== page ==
Some movies directly or indirectly try to suggest lessons from that past relevant for us today. Films set in times of war are particularly frequently meant to say to us "Never Again" – although we rarely take any notice. Did Schindler's List stop genocide? No. Did "Oh What a Lovely War" make Generals more sensitive to the privations of soldiers on the front? No. Did "The Last King of Scotland" make us all ensure that no more mad tyrants rule African countries? No again. These are all fine films but if they had objectives beyond that of telling a rattling good story I would suggest that these objectives were not met. So when one commentator suggested that "The Kings Speech" is a "…hymn to the royal ideal. An insidious anthem to the notion that nobility of birth and spirit are usually, if not always, linked". The charge that "The Kings Speech" is some sort of monarchist tract is frankly nonsense. Indeed it is at least arguable that the opposite is the case. It shows how close we were in a time of unimaginable national stress of having as a monarch a man of no moral principles, a dysfunctional personality and objectionable political views and social attitudes. Wallis Simpson saved us from that disaster and she and the equally hideous Duke of Windsor troubled us no more once brother Bertie reluctantly took the throne as King George VI. That's the problem with the hereditary principle – for every good egg like George VI or Elizabeth II there are madmen like George III or twits like Edward VIII.
"The King's Speech" is about Bertie (Colin Firth) and in particular about the Achilles heel that nearly made him unfit to rule. The Duke of York, as he was as the film opens, was the "spare" that King George V and Queen Mary produced in case there was a problem with the "heir" (the Prince of Wales). He faffed around for a while getting married and having a couple of children and rather ineffectively standing in for the monarch from time to time. At the close of the Wembley exhibition in 1925 his serious stammering speech impediment was revealed to all and the realization dawned that any sort of public speaking, especially on the new medium of the "Wireless", would be torture for him. Long before his accession in 1936 Bertie and in particular his sparky, confident and determined wife Elizabeth (Helena Bonham Carter) tried to find a way of curing the Duke's stammer. A series of quacks and incompetents did not help him at all before the Duchess discovered the Australian speech therapist Lionel Logue (Geoffrey Rush). Logue was unconventional in his approach demanding informality in address ("Lionel" and "Bertie") and also that the treatment took place in his Harley Street rooms rather that the Duke's palace.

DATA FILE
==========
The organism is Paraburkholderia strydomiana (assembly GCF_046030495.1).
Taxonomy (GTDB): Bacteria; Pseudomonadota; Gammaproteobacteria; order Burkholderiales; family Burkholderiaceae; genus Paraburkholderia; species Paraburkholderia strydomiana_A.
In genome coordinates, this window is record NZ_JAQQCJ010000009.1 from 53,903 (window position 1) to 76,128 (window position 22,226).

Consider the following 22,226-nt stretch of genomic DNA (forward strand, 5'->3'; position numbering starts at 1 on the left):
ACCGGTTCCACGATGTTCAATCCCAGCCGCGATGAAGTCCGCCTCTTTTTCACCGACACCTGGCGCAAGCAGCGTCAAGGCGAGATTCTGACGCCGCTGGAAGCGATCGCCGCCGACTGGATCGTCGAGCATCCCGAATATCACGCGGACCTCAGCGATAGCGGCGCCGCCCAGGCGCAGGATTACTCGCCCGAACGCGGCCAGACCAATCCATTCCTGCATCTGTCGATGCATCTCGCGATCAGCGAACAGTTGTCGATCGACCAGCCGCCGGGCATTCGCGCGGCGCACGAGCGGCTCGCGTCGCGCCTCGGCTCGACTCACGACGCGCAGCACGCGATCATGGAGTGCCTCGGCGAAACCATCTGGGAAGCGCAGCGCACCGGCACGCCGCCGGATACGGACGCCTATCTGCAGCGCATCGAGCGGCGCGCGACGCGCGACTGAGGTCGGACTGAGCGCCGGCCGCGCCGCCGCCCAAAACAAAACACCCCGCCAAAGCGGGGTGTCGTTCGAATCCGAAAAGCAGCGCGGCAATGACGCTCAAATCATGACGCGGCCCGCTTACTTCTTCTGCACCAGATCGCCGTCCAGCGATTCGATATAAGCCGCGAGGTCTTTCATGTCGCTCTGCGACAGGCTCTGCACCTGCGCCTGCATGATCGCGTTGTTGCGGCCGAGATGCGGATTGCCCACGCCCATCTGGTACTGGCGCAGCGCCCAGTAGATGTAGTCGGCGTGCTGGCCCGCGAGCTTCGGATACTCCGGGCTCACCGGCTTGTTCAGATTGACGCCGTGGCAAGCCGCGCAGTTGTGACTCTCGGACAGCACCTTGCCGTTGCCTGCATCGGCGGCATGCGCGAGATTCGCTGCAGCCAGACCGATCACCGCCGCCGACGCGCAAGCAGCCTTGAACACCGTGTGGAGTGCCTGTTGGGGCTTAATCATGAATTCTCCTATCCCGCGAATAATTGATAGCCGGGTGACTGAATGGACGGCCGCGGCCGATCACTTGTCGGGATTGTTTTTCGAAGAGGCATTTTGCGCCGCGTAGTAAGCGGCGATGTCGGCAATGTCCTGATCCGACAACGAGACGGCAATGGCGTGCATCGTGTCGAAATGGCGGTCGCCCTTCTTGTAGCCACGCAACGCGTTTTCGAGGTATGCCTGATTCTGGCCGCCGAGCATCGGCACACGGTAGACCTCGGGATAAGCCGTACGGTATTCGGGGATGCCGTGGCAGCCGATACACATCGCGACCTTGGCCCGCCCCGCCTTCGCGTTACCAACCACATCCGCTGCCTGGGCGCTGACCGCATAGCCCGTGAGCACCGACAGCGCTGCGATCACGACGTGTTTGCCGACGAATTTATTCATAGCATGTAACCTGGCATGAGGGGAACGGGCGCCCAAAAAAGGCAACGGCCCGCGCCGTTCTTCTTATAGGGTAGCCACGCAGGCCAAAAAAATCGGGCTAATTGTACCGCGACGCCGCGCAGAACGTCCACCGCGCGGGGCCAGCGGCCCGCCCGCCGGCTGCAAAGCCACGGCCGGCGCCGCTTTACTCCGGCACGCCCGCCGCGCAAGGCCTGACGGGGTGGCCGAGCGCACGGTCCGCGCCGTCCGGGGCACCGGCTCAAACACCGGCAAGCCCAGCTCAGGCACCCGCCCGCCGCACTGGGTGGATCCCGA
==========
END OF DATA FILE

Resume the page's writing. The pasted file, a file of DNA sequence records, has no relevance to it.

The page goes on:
It took a while for Logue's approach to work and for him to break down the barriers of class, position and nationality that divided him from the Duke. The Duke resisted hard at times and was clearly shocked at the Australian's informality and lack of deference. But gradually he became to see that the approach was working, that Logue was sincere and talented and that the possibility for him to live a normal public life in service if his country was emerging. The cataclysm of the abdication enhanced the urgency for him to be able to speak clearly, and live, to his people as King. The approach of War made this all the more imperative. Logue became King George's right hand, helped him hands on with his addresses to the nation – especially at the declaration of War in September 1939.
"The Kings Speech" is a true story. It is not a paean to monarchy but simply a portrait of a man at a moment in time who was bereft because he could not do a simple thing that almost everyone else could do - put a series of sentences together without stammering. And it mattered. It is also a portrait of a brilliant, engaging and strong-minded man, Lionel Logue, who had the talent and the means to make a difference. The key role of Queen Elizabeth in Bonham Carter's slightly mischievous portrayal is also clear – although whether the (later) Queen Mother was then quite as sexy as she is portrayed I'm not sure! The remainder of the cast is also outstanding – including lovely cameos from Timothy Spall as Churchill and Derek Jacobi as the censorious Archbishop Lang. But this is, above all, Colin Firth's film. We knew from "A Single Man" that Firth was a great deal more than a pretty face and with this performance he builds on the solid foundations of that film to create a moving, sensitive and utterly believable King in need. This is a portrait of a man at a moment in time dealt a hand which he has to play in the national interest. He is not, as some have suggested, defending the institution of the monarchy which despite the venality of his ghastly brother was not really in threat. Britain had been distracted over the abdication affair. There had also been the threat of Oswald Mosley's fascists – the battle of Cable Steer was only a couple of months before Bertie's accession as King. Times were unimaginably difficult and in a constitutional monarchy it was not the King's job to govern – but he could, and did, make a difference. This wonderful film shows how and why.